You can argue that this particular Thursday night has some intrigue with UCF opening up on the road in conference play and a new head coach, Purdue looking for an early statement win against Northwestern, and Jimbo Fisher making his Texas A&M coaching debut against an FCS opponent. That’s about it. On the first college football Thursday of the season, the sport is essentially punting on third down when its only competition is the most meaningless and least intriguing week of the NFL preseason. Compare that to the NFL, where the defending Super Bowl champions take on a worthy opponent on a regular basis (this year, the Eagles are hosting the Falcons, and last year, the Patriots hosted the Chiefs for example). We don’t need to put the defending national champions Alabama on Thursday night against Louisville, but I’d take that over Saturday night in Orlando. Would you? The point is, there are games that can make for a more attractive opening Thursday night for college football, and it takes just a few people in power at TV partners to help make it happen.
There are logistics that make Thursday night college football more difficult at some schools than others, certainly compared to the NFL, but history has shown there are schools willing to do whatever it takes to make Thursday night football appealing.
College football does belong on Saturday, and the first full Saturday of the season has games to keep you interested from start to finish. But why couldn’t just one of those games be played on a Thursday night this week? A game like West Virginia and Tennessee, being played in Charlotte, would be a great Thursday night matchup to drum up on a network like ESPN. No disrespect to Northwestern and Purdue, but the general college football consensus would likely be much more interested as a whole to scoping out the Mountaineers and Vols, form the Big 12 and SEC respectively, in a Thursday night game instead of a Big Ten between West Division foes that are expeceted to finsih behind Wisconsin anyway.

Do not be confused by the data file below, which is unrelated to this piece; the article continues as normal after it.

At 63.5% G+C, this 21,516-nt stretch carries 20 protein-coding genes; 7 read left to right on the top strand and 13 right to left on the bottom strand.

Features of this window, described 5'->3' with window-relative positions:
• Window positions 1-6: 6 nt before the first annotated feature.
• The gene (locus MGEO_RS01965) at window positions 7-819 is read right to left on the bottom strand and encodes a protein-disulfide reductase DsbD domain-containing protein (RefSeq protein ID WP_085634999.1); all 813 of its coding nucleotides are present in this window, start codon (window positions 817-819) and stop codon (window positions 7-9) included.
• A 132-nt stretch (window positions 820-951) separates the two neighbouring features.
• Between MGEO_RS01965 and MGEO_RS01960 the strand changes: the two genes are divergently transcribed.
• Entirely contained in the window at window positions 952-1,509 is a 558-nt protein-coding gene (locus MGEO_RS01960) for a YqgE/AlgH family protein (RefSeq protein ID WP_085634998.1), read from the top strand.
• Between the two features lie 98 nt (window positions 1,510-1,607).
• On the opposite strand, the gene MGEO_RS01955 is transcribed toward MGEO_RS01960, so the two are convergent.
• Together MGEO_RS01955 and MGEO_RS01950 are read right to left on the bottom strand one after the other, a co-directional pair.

Instead, West Virginia-Tennessee will be slotted in the 3:30 PM ET time slot on CBS on Saturday and competing against Washington-Auburn over on ABC, at the same time the defending SEC champions from Georgia are kicking off on ESPN and Penn State is taking on Appalachian State on Big Ten Network and USC is taking on UNLV on Pac-12 Network (if you can find it). CBS will do just fine with their game, but the chance to maximize exposure to just one of the interesting games in Week 1 is missed by not finding a way to get it on Thursday night.
I’m just using West Virginia-Tennessee as an example. Take your pick from the Saturday lineup this week. North Carolina at California? BYU at Arizona? Maryland vs. Texas? The options are sitting right there.
There is an opportunity for some TV network or conference or conferences to come together to form an annual Thursday night kickoff event that will drum up some excitement. If they don’t find a way to make that happen and continue to yield Thursday night to drab NFL preseason games, that’s a mistake. Once the NFL gets its regular season going, we know the reality of the college football scene. But for one Thursday of the season, why not go all out to make it as fun and interesting as possible?